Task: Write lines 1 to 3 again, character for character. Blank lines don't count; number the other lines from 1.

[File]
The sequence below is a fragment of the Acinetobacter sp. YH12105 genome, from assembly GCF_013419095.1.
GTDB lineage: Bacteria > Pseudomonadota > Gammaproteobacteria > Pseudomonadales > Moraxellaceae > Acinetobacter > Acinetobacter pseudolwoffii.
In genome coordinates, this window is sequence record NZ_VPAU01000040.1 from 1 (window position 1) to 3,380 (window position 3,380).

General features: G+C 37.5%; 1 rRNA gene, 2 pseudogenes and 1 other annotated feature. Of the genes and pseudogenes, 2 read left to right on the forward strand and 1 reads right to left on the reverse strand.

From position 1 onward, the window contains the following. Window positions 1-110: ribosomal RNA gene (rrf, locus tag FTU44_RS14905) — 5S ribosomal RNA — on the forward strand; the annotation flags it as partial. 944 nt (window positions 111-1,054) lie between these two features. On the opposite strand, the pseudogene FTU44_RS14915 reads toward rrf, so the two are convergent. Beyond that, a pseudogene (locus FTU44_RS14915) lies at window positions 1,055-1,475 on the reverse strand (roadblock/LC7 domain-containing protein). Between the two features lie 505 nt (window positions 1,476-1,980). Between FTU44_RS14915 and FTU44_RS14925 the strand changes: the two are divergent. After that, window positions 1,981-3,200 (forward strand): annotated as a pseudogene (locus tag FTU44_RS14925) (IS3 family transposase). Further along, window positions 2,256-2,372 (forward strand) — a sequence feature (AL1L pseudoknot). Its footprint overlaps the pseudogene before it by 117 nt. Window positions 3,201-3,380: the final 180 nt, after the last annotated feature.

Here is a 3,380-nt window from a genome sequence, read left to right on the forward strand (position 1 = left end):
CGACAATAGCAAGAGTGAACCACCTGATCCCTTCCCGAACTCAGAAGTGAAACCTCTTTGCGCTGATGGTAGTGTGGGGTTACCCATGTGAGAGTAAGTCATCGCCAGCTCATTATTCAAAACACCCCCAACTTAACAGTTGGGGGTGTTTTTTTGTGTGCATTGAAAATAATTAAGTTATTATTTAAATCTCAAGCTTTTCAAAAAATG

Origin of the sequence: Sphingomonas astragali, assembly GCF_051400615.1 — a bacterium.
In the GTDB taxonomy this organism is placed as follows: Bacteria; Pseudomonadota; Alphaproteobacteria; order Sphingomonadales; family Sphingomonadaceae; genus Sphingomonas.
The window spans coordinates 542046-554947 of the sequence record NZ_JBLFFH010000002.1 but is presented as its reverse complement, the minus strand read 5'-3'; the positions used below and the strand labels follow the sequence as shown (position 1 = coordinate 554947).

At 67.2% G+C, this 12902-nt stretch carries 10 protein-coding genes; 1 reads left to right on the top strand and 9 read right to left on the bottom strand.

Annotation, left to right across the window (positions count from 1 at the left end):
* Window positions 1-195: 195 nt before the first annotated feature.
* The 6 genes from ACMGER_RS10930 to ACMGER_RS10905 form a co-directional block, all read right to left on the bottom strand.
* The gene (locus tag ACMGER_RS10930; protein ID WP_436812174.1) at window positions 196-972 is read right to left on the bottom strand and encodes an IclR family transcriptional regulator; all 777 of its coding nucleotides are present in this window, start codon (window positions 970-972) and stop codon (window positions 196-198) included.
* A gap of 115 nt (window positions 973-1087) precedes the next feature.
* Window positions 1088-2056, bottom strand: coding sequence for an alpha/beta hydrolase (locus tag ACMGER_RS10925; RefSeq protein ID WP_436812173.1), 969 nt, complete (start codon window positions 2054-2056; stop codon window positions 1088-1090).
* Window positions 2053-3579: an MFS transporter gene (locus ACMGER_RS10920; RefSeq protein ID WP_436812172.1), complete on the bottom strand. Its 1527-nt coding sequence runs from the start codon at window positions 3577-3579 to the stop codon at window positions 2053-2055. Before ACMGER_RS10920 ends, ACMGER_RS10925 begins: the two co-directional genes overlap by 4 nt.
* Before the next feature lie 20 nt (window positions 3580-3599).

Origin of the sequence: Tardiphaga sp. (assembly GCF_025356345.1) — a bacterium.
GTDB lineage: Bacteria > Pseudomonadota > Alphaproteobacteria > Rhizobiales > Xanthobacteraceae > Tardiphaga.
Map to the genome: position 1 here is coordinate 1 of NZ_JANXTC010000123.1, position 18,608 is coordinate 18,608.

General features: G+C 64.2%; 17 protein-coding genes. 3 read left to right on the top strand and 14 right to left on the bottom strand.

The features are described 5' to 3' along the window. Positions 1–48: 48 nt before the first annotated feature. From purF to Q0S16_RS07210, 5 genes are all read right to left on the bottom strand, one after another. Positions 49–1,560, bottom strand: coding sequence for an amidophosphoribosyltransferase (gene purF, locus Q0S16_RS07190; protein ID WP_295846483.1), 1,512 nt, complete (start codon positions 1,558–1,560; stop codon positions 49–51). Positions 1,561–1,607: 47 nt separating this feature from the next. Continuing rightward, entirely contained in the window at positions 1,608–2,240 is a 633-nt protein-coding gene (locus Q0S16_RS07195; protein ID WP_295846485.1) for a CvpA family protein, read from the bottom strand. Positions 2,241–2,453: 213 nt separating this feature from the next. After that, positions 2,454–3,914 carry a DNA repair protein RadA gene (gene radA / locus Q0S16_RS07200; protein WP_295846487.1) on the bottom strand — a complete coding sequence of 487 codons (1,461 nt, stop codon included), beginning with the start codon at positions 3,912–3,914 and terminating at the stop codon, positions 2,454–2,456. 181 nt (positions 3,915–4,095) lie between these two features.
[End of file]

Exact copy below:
The sequence below is a fragment of the Acinetobacter sp. YH12105 genome, from assembly GCF_013419095.1.
GTDB lineage: Bacteria > Pseudomonadota > Gammaproteobacteria > Pseudomonadales > Moraxellaceae > Acinetobacter > Acinetobacter pseudolwoffii.
In genome coordinates, this window is sequence record NZ_VPAU01000040.1 from 1 (window position 1) to 3,380 (window position 3,380).